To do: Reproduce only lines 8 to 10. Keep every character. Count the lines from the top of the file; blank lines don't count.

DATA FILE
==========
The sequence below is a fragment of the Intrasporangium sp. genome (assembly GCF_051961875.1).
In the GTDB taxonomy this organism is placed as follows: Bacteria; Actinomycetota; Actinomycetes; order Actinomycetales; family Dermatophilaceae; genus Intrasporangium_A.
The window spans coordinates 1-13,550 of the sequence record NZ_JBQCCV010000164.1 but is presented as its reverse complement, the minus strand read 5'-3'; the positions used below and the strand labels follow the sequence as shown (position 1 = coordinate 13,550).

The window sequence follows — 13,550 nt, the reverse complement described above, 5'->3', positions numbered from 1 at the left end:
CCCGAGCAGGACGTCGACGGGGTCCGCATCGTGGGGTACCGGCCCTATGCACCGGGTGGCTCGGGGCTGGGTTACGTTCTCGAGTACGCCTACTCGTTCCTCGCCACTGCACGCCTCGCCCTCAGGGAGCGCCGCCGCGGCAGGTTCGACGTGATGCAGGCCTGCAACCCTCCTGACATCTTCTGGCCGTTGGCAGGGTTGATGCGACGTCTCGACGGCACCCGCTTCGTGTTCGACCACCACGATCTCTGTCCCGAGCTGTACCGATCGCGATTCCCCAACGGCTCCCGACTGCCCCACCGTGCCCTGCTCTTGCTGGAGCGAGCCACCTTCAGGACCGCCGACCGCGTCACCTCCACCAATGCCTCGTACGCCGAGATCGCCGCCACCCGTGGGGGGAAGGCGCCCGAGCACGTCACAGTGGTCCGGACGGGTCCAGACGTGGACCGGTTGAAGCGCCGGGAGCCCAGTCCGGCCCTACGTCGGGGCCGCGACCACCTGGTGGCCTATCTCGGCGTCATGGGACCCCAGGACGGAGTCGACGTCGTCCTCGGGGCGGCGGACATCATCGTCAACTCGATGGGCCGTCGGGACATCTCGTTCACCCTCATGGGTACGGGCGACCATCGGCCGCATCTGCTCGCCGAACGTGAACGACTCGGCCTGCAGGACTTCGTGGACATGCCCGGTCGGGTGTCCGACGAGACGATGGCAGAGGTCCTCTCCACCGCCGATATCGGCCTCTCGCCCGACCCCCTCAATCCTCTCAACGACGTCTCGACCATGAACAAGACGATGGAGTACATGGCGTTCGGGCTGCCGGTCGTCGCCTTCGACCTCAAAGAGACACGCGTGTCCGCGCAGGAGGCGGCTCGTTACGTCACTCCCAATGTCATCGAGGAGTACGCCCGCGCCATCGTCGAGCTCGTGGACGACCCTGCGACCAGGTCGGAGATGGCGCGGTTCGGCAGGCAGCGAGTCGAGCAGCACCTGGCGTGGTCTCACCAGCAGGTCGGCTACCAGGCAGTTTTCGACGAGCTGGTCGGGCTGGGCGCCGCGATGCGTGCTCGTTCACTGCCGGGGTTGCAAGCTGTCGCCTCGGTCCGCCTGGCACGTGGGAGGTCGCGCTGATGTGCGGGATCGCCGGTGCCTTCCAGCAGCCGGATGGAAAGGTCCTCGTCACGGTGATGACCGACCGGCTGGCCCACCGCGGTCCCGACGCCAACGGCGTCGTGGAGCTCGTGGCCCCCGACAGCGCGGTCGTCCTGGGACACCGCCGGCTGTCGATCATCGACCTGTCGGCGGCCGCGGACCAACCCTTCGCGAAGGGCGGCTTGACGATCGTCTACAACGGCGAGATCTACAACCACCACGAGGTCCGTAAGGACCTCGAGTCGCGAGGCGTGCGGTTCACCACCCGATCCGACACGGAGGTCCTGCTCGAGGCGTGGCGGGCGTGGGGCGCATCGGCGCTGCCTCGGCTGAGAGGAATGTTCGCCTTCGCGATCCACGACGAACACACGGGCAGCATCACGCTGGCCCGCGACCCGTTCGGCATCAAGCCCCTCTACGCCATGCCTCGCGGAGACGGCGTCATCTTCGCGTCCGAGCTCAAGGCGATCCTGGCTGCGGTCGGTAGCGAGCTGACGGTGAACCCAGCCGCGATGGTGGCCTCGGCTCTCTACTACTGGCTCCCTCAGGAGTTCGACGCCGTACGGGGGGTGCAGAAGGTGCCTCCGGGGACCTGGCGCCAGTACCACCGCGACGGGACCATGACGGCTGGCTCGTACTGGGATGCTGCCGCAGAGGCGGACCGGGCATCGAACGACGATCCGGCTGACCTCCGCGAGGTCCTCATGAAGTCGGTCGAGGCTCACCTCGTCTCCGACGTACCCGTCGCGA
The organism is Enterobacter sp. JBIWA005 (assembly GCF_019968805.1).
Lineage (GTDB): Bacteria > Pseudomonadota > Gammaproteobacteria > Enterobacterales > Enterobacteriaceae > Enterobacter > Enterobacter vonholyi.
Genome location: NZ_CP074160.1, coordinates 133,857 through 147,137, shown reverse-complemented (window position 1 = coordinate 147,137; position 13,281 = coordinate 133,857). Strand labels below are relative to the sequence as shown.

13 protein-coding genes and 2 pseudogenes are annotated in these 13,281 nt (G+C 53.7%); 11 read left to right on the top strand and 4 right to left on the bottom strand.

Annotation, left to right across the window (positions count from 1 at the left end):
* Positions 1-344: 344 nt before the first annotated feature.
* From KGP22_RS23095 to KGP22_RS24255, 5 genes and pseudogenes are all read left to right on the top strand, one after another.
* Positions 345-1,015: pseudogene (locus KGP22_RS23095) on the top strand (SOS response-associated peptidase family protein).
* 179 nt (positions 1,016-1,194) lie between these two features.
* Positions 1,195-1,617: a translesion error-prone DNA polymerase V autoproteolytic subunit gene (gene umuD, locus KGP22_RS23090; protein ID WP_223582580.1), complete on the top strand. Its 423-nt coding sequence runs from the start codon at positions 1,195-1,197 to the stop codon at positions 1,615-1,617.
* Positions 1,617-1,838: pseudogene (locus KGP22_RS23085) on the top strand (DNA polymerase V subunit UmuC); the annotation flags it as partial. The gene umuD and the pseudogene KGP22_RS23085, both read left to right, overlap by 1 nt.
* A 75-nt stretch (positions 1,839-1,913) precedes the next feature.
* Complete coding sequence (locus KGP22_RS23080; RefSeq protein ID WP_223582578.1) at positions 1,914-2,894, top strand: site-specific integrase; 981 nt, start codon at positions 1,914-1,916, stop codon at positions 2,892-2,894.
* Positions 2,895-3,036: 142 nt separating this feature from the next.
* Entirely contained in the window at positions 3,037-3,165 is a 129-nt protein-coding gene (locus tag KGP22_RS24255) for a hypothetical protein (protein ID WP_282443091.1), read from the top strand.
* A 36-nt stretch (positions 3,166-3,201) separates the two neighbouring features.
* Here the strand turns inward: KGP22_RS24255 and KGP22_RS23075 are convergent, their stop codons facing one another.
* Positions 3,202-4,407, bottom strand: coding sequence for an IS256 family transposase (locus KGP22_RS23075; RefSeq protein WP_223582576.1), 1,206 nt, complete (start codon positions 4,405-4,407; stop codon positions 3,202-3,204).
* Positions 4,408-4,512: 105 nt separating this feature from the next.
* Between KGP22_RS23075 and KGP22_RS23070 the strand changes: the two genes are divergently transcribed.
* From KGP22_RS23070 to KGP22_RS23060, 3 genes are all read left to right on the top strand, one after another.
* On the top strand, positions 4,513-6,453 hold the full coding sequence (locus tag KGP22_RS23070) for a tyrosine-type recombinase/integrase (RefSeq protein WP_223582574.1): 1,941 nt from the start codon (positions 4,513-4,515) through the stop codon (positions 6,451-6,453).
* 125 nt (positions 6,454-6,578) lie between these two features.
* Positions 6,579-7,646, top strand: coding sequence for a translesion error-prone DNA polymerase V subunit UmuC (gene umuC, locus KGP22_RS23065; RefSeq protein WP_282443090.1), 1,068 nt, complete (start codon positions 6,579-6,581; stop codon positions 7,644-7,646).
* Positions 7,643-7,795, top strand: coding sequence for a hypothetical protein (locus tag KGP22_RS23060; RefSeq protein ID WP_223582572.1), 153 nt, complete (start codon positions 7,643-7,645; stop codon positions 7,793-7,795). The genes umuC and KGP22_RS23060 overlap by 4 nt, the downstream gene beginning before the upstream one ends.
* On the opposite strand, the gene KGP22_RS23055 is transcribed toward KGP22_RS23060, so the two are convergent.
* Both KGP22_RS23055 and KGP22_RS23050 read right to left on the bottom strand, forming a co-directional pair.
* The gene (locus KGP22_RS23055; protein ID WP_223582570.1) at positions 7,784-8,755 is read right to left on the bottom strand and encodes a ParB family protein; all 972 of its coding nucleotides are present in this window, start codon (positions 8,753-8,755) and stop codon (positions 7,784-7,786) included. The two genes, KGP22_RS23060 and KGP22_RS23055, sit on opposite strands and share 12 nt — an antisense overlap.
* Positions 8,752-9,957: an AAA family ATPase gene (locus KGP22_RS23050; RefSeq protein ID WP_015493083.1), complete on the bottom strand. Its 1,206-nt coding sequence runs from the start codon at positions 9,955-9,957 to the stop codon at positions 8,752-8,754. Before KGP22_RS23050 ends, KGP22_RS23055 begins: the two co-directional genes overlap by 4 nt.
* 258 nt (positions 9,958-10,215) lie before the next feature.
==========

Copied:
Genome location: NZ_CP074160.1, coordinates 133,857 through 147,137, shown reverse-complemented (window position 1 = coordinate 147,137; position 13,281 = coordinate 133,857). Strand labels below are relative to the sequence as shown.

13 protein-coding genes and 2 pseudogenes are annotated in these 13,281 nt (G+C 53.7%); 11 read left to right on the top strand and 4 right to left on the bottom strand.

Annotation, left to right across the window (positions count from 1 at the left end):